The Haiti mission showed the extent to which the military had absorbed the principles of “soft power.” In fact, that kind of collaboration with civilian agencies and nongovernmental organizations had become almost second nature. Although the Haiti mission was purely humanitarian, the U.S. military saw it as part of the same problem set they encountered in places such as Iraq and Afghanistan. “Foreign disaster relief is counterinsurgency, only no one is shooting at you (yet),” wrote Army Major Kelly Webster, chief of plans and regimental executive officer for the Second Brigade Combat Team, Eighty-second Airborne Division, shortly after the relief mission. “Making the mental switch from the former to the latter did not require a major paradigm shift.”

In other words, that paradigm shift had already occurred. A year and a half earlier, in late 2008, Linton Wells, a former Pentagon chief information officer, told me how he had pushed for military commanders to collaborate more freely with NGOs and aid groups, and not just for disaster response. Haiti, then, was more than an opportunity for the U.S. military to hone its humanitarian skills. It was a chance to prepare for a new kind of warfare, where the traditional lines between development, diplomacy, and military action were blurred. The challenge, Wells later told me in an e-mail, was to “figure out how to institutionalize the approach for the long haul in Haiti, ensure these capabilities (and other prototypes) get fielded rapidly in the next contingency, wherever it may be, and apply comparable approaches to support stabilization and reconstruction in Afghanistan, and to other theaters. Lessons learned from Haiti already are being developed.”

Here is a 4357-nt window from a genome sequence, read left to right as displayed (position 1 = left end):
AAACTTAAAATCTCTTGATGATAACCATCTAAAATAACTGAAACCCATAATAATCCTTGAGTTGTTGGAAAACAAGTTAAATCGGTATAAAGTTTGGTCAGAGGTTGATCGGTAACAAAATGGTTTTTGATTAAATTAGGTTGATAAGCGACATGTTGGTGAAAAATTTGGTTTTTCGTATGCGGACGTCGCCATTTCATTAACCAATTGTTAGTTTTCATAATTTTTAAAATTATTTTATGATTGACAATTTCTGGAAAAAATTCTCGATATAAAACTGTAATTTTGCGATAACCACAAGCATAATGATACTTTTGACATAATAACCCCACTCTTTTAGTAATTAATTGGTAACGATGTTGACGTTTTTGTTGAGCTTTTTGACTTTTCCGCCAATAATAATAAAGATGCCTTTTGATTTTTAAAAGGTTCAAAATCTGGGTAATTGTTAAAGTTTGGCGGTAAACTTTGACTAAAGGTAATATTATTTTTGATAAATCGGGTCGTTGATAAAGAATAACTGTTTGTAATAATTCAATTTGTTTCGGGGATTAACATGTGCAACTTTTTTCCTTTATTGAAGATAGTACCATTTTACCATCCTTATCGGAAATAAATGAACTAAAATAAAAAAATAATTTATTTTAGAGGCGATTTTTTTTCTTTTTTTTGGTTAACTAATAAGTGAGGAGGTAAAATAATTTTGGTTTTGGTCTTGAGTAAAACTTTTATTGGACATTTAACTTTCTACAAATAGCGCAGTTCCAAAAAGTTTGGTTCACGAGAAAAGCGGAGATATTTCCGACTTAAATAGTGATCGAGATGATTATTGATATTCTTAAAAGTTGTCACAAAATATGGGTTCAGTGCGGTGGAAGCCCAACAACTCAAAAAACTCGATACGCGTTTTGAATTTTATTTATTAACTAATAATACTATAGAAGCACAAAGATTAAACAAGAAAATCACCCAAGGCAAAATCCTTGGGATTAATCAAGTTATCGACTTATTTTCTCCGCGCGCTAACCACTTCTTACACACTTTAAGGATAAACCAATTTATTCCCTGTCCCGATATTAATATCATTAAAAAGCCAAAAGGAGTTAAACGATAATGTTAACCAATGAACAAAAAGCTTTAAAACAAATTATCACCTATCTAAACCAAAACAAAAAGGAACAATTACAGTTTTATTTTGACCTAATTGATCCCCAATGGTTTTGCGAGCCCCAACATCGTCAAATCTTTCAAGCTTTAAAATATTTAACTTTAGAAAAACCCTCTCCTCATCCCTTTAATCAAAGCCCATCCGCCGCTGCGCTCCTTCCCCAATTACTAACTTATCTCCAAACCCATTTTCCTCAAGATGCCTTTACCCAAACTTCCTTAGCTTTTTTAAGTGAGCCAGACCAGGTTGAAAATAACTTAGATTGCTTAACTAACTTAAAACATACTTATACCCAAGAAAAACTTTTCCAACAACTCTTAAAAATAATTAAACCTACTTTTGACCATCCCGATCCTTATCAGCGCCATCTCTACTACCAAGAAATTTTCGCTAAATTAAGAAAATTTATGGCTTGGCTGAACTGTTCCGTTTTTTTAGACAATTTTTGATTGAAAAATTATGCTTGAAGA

I had first met Wells in early October 2008, when he was escorting reporters and officials around a technology demonstration in the Pentagon's central courtyard. The scene in many respects mirrored what I saw at the U.S. embassy in Port-au-Prince a year and a half later: A crew of fleece-clad twenty-somethings had erected a hexayurt, the cheap, eco-friendly shelter designed for refugee camps and rock festivals; two young tech-slackers dressed like roadies for a Seattle band circa 1991 were tethering an inflatable satellite dish to the lawn; a ponytailed man in a baseball cap plugged his MacBook into a nearby portable solar-power generator. It looked as though the hippies were invading the place, or so it might have seemed to the Pentagon bureaucrats who retreated to the courtyard to sip Diet Coke, smoke cigarettes, or hunt for cell phone reception.

This, however, was not a prank. It was officially sanctioned by the Defense Department. A colonel with a Special Forces tab inspected a rice cooker powered by a solar mirror; a two-star Army general appraised the hexayurt; Defense Department civilian employees wearing white Pentagon access badges peered at a portable water-purification unit. The demonstration, called STAR-TIDES (for Sustainable Technologies, Accelerated Research—Transportable Infrastructures for Development and Emergency Support), was organized to showcase new, low-cost tools for humanitarian aid, disaster relief, and postwar reconstruction. The Naval Postgraduate School had chipped in forty thousand dollars to fund the effort; the Joint Capability Technology Demonstrations Office, part of the Pentagon's Rapid Fielding Directorate, had provided another sixty thousand dollars.

BOOK: Armed Humanitarians
4.14Mb size Format: txt, pdf, ePub